One particularly impressive exhibition is Quake City which tells the stories from the 2010 and 2011 earthquakes. For kids under 15, it’s free if they’re accompanied by an adult.

Then there’s the Air Force Museum which not only has a number of interactive activities for the kids, but also a $5 scavenger hunt for added excitement.

The International Antarctic Museum excites the adventurer in us all. A family pass is $149 which includes two adults and three children. An annual family pass though is $199 so if you’re planning on going a few times in the holidays, or throughout the year, it’s worth the extra $50.

Kid-friendly theatre shows

At the start of the school holidays Te Vaka and the Christchurch Symphony Orchestra will be presenting the music of Disney film, Moana at the Isaac Theatre. Children’s tickets are $25 for Premium or A reserve tickets).

The Music of Moana will also be performed earlier in the evening at 6pm, to make it easier for the whole family to attend.

Then, at the end of the holidays, the Imagine You Theatre are bringing Lewis Carroll’s children’s classic, Alice In Wonderland, to life.

This is a part of the annual KidsFest, which has been running since 1992. You might remember some of the circus events, and the KidsFilmFest from last year’s Festival and while they haven’t announced the full list of this year’s events yet (tickets go on sale from June), no doubt there will be plenty to do.

Active adventures

Developed right here in Christchurch, Clip N Climb is described as where ‘theme parks meet climbing walls’. There’s no minimum age, and with 38 different climbs there’s an option for every ability.

On a windy winter day in Christchurch, it’s the perfect weather to go Blokarting for the more adventurous souls. Velocity Karts have these in Bexley along with Driftkarts too. Note that kids must be aged 8 or above but both options are very easy for them to learn.

Finally there is the Adrenalin Forest—an outdoor aerial obstacle course. It’s suitable for any ages as long as they are at least 1.3 metres tall to do the pathways discovery and for the whole course, 1.45 metres tall.

For kids under 18 years old, tickets are $18.


Enjoying the winter sunshine

The Rimutaka Forest Park is easy to get to from Wellington and has a number of short walks at the start. These are all between 30 to 45 minutes in length, in the ‘Catchpool Valley’ including the Catchpool Loop Track, the Nature Trail and the Tawa Grove Walk.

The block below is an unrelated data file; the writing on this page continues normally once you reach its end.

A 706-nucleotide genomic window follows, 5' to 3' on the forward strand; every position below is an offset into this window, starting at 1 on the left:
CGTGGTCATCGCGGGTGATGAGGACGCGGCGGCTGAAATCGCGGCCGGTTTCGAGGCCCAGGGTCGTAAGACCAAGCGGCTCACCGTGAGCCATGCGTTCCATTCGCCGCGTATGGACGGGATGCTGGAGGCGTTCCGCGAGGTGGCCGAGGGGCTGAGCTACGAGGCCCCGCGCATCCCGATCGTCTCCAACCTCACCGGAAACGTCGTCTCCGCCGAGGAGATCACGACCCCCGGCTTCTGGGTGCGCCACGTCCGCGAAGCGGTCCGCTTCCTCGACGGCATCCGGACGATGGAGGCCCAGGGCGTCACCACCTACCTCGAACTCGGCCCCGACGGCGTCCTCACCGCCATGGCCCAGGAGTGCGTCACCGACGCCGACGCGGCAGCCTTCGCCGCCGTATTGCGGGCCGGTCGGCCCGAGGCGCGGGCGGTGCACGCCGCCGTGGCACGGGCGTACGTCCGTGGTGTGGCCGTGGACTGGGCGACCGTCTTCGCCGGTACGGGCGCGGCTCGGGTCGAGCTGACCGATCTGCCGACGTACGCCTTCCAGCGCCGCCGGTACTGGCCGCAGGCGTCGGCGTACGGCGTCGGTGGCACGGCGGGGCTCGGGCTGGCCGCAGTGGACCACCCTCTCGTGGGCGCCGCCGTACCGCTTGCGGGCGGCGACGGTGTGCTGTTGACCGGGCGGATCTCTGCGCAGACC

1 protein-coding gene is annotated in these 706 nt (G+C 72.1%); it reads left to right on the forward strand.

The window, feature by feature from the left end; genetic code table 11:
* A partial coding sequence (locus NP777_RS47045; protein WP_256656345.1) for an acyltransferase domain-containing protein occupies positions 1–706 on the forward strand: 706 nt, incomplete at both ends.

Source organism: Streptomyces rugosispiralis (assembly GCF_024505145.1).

There are also plenty of picnic areas along the way too, so you can all have a snack stop.

For a more central nature option, there’s the Wellington Botanic Gardens. To entertain the kids as they walk around, the Gardens have ‘explorer backpacks’, free to borrow from the Visitor Centre and filled with activities and equipment.

To venture a little closer to home, the Wellington City Council provides a list of every playground in the city on their website which is a good excuse to try out some new play areas in your suburb.

The site will also tell you if the park is fenced, and for what age groups they’re most suitable for.

Museums in Wellington

Te Papa always has plenty going on in the school holidays, including their Storyplace for toddler-friendly activities and the Discovery Centre for a hands-on approach to learning.

However, there’s also the Wellington Museum in the heritage building on the waterfront that has plenty to offer too.

A ten minute cable car ride away from the Wellington Museum is the Cable Car Museum, located in the original winding house and showcasing cable cars from as early as 1902.

A short walk from there is the Space Place with interactive galleries and workshops for kids and a fun planetarium show experience.

Kid-friendly theatre shows.

During July the children’s theatre company, Little Dog Barking, will be performing the aptly-titled Black Dog, based on the bestselling children’s book.

The same theatre company are also producing the stage show ‘Duck, Death and the Tulip’. These shows are appropriate for anyone aged two and above and tickets for both shows are $12.50 each.

Both will be held at the Circa Theatre which is right next to Te Papa Museum, so can be a great addition to the day out.

Active attractions

Escape games are fast becoming popular across the globe and the craze is certainly making its mark on New Zealand too. Escape Mate in Wellington is a live action group game to test the family’s problem-solving talent.

It also encourages everyone to work together to solve the clues. Kids must be aged eight or above, as some puzzles are more complex and also obstacles may be out of reach for the little ones.

Another great active option is Uptown Bounce. With wall-to-wall trampolines, Uptown Bounce gives kids a chance to feel like they’re flying and it’s a great form of exercise too.

Sessions run on an hourly basis and passes start at $10 an hour (for mini bouncers under 110 cm).